To create a beautiful celestial panorama, blend the eclipse with long-exposure star trail photography. For this night photo idea, place your camera on a tripod and capture a sequence of long-exposure photos showing both the eclipse and the nighttime sky. As the Earth moves, the stars will create streaks of light around the eclipsed moon or sun, giving your pictures a surreal touch.

12. Deal with Eclipse Panorama

eclipse photo idea panorama

For this eclipse photo idea, capture a panoramic view of the eclipse to include the wide sky and surrounding landscape. Use a wide-angle lens or take several overlapping photos and merge them to make a panoramic image.

I suggest showing the whole eclipse event with the horizon in the background to highlight the scale and beauty of the celestial display.

Notable Eclipses in the Next Few Years

Over the next few years, people around the world will be able to see several important eclipses. This table gives detailed information about the upcoming solar and lunar eclipses from 2024 to 2026. It includes the dates, types of eclipses, and the areas where they can be seen. Whether you're a dedicated eclipse watcher or just curious, this guide will help you plan to see these amazing events.

2024

17-18 September

Lunar (Partial)

Europe, Much of Asia, Africa, North America, South America, Pacific, Atlantic, Indian Ocean, Arctic, Antarctica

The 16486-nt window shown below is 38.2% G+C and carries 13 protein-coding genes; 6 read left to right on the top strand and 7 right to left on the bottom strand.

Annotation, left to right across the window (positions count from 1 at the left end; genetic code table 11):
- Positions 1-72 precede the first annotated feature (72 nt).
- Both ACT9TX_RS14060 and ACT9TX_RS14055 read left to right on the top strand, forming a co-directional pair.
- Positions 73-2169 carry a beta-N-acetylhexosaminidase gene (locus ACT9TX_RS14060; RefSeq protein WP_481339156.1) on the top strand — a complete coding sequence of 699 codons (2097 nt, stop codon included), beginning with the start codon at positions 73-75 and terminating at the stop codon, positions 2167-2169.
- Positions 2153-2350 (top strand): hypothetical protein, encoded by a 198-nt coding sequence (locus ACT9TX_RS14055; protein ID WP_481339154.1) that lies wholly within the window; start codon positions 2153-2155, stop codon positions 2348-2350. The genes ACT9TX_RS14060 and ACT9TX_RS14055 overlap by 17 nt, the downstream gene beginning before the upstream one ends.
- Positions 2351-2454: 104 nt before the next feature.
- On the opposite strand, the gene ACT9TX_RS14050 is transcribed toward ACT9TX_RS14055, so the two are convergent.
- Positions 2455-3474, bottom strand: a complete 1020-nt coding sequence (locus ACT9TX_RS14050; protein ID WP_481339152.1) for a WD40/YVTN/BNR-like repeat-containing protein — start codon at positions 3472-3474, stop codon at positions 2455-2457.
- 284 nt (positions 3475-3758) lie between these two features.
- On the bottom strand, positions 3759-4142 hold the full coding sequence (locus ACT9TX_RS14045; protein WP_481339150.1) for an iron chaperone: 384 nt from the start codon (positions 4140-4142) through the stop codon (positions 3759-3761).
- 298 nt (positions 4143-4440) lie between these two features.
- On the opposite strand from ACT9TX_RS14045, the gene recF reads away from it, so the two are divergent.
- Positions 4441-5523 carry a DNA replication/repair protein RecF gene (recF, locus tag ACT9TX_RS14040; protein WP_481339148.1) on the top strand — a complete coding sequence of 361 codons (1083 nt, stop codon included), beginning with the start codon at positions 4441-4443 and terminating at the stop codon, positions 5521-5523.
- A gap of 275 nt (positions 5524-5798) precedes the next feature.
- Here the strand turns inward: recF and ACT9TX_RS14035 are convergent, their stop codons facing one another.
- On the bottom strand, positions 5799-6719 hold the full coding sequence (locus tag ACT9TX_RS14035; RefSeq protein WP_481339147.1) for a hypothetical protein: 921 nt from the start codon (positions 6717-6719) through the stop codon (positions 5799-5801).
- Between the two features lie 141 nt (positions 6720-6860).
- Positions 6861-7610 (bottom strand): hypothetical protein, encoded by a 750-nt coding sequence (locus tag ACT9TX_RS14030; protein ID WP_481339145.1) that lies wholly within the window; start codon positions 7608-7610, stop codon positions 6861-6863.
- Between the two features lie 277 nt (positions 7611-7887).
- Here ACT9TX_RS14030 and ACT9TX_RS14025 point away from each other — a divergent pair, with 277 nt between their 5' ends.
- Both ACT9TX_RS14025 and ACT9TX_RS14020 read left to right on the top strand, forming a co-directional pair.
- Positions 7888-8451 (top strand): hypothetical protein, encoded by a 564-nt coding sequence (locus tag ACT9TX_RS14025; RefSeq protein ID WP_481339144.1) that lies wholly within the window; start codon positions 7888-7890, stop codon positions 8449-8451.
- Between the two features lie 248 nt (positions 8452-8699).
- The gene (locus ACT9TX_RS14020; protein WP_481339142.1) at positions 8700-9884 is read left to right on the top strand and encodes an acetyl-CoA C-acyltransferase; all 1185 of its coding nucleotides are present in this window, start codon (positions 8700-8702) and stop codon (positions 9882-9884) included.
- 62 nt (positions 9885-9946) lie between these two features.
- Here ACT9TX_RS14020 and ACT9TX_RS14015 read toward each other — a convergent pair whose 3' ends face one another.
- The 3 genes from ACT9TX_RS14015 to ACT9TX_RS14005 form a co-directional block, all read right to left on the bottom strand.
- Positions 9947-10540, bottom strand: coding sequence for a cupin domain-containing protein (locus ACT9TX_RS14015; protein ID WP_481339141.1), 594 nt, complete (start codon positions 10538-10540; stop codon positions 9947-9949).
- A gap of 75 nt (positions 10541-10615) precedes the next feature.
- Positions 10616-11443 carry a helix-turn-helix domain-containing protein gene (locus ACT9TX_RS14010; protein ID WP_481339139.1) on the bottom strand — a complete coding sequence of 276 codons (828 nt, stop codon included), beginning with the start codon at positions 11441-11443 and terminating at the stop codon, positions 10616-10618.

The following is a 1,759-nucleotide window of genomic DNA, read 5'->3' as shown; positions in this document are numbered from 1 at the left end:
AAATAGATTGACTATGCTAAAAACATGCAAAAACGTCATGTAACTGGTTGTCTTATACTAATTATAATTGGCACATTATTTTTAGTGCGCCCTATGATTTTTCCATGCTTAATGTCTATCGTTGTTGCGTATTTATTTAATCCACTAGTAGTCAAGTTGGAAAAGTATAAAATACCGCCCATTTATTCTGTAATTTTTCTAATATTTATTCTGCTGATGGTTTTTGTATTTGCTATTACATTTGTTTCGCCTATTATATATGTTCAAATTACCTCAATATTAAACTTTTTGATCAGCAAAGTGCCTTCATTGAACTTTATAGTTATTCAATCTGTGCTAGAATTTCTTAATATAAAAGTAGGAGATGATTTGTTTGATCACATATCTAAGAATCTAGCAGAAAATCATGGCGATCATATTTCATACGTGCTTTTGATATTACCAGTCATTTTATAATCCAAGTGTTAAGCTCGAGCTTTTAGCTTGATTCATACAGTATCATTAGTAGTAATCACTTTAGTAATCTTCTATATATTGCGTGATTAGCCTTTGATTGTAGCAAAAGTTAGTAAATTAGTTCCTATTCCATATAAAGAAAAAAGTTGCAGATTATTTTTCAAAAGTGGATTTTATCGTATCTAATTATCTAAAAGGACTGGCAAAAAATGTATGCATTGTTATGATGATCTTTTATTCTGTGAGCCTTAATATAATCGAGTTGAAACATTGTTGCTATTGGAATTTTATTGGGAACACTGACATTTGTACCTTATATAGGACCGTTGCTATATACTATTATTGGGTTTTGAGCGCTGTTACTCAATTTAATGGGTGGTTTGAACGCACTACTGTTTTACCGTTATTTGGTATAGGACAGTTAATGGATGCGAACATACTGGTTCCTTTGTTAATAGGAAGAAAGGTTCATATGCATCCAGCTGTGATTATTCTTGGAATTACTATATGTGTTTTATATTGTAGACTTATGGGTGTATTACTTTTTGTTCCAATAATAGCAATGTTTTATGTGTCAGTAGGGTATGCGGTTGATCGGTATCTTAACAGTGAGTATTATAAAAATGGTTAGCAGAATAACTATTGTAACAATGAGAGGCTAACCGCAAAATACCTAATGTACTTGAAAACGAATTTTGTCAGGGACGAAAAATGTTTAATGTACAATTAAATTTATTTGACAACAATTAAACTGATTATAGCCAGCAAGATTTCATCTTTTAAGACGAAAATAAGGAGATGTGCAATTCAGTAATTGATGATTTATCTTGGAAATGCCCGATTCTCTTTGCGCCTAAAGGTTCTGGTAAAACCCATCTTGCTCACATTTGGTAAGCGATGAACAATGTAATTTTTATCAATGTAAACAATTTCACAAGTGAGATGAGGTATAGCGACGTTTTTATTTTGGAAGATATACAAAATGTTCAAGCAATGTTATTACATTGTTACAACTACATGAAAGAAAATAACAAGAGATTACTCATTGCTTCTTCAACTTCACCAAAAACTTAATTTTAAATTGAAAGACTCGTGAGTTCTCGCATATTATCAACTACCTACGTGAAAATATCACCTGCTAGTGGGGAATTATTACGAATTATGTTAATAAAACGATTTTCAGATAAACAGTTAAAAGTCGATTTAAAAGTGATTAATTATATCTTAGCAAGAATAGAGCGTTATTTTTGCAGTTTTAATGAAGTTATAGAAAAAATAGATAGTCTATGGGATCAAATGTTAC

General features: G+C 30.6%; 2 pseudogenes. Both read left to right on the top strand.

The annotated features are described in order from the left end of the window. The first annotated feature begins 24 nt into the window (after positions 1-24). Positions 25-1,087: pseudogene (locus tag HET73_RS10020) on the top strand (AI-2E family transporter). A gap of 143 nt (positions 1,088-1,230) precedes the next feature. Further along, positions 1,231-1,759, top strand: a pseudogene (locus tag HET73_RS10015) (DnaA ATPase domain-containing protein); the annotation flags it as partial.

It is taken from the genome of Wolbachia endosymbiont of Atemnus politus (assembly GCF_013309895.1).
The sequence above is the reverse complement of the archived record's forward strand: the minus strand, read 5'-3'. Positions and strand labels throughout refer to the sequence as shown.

2 October

Solar (Annular)

South in North America, Much of South America, Pacific, Atlantic, Antarctica

2025

13-14 March

Lunar (Total)

Europe, Much of Asia, Much of Australia, Much of Africa, North America, South America, Pacific, Atlantic, Arctic, Antarctica

29 March

Solar (Partial)

Europe, North in Asia, North/West Africa, Much of North America, North in South America, Atlantic, Arctic

7-8 September

Lunar (Total)

Europe, Asia, Australia, Africa, West in North America, East in South America, Pacific, Atlantic, Indian Ocean, Arctic, Antarctica

21 September

Solar (Partial)

South in Australia, Pacific, Atlantic, Antarctica

2026

17 February

Solar (Annular)

Africa's south, South America, the Pacific, Atlantic, Indian Ocean, and Antarctica.

2-3 March

Lunar (Total)

East in Europe, Asia, Australia, North America, South America, Pacific, Atlantic, Indian Ocean, Arctic, Antarctica

12 August

Solar (Total)

Europe, North in Asia, North/West Africa, Much of North America, Pacific, Atlantic, Arctic

27-28 August

Lunar (Partial)

Europe, West in Asia, Africa, North America, South America, Pacific, Atlantic, Indian Ocean, Antarctica